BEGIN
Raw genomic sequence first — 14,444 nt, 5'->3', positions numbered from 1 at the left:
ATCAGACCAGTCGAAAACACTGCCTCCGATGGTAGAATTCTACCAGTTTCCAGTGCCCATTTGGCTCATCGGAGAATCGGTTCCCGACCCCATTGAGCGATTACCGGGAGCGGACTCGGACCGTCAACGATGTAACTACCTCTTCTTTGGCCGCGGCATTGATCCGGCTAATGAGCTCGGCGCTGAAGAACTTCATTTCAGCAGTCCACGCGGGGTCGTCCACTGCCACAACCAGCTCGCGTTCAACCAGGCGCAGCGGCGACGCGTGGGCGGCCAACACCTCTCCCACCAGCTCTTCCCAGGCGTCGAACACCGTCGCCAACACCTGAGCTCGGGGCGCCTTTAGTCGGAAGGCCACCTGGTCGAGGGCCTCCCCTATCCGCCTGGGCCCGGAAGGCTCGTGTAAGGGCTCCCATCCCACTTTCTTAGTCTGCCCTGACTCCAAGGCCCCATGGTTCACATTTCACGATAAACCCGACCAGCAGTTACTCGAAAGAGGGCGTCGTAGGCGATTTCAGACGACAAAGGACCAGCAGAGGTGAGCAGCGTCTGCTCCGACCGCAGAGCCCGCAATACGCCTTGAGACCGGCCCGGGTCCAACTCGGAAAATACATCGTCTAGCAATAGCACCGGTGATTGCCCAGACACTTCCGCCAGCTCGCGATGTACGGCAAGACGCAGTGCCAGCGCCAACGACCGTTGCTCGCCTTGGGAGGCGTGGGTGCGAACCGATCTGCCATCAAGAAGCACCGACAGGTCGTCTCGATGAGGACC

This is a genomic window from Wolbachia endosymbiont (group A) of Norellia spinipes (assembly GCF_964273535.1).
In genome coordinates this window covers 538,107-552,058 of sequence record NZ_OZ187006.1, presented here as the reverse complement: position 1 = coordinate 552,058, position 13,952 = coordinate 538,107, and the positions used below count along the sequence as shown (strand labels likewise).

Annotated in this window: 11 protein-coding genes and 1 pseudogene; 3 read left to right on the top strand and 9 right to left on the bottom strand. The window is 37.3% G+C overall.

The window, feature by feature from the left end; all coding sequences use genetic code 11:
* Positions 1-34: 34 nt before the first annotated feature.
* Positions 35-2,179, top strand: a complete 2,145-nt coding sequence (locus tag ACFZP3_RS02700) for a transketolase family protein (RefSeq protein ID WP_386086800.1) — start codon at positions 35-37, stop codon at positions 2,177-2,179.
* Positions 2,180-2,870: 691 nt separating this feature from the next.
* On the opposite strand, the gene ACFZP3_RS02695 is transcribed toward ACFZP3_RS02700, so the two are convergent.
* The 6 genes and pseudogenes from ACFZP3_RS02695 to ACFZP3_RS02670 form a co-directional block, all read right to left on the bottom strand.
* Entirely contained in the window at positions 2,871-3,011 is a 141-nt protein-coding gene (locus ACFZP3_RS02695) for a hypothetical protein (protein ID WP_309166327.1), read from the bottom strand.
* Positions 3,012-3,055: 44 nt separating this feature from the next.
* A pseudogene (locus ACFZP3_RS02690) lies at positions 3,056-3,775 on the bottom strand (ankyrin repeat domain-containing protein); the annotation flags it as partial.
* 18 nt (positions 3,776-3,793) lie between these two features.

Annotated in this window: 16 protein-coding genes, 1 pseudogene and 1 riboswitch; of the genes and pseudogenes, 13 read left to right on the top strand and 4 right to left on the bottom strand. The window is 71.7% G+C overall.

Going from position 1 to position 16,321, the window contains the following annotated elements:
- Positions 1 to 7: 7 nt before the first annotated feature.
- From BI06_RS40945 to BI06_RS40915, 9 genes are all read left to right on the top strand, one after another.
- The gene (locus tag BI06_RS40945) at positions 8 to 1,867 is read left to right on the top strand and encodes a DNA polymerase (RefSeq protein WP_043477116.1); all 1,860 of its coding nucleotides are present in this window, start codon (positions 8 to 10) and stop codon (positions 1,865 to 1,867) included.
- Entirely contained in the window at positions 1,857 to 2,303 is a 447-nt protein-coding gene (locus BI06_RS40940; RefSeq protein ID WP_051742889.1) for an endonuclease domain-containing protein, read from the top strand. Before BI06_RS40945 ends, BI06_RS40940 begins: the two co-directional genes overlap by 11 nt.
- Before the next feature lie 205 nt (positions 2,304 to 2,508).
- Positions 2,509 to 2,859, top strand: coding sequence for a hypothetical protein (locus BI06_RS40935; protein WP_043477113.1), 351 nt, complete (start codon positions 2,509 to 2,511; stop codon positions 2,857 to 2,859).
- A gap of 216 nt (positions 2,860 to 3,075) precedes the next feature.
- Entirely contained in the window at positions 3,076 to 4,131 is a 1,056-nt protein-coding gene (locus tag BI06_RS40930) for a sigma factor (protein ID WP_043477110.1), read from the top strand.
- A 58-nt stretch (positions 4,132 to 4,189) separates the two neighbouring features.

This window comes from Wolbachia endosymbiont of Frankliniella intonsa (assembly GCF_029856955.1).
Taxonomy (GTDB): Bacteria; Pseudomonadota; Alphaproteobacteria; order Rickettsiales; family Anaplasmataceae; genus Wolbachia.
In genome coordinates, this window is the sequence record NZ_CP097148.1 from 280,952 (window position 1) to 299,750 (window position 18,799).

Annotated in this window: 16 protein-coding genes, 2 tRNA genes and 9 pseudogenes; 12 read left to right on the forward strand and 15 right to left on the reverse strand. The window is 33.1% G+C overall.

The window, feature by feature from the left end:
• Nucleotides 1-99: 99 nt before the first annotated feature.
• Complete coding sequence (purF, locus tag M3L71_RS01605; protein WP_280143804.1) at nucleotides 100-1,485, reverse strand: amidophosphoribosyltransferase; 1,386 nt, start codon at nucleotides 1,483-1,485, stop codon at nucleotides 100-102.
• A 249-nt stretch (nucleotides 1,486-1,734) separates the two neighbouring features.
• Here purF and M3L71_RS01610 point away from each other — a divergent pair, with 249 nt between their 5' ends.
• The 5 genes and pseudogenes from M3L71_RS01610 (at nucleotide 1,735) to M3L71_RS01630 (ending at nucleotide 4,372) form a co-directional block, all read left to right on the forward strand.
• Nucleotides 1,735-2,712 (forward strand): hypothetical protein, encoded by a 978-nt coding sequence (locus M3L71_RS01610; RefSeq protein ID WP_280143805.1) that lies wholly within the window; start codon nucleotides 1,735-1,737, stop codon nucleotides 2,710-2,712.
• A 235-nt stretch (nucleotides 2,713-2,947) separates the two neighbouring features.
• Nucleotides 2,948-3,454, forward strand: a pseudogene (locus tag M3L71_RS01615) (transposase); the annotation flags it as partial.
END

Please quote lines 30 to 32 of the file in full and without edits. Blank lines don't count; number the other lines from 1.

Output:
Annotated in this window: 16 protein-coding genes, 2 tRNA genes and 9 pseudogenes; 12 read left to right on the forward strand and 15 right to left on the reverse strand. The window is 33.1% G+C overall.

The window, feature by feature from the left end:
• Nucleotides 1-99: 99 nt before the first annotated feature.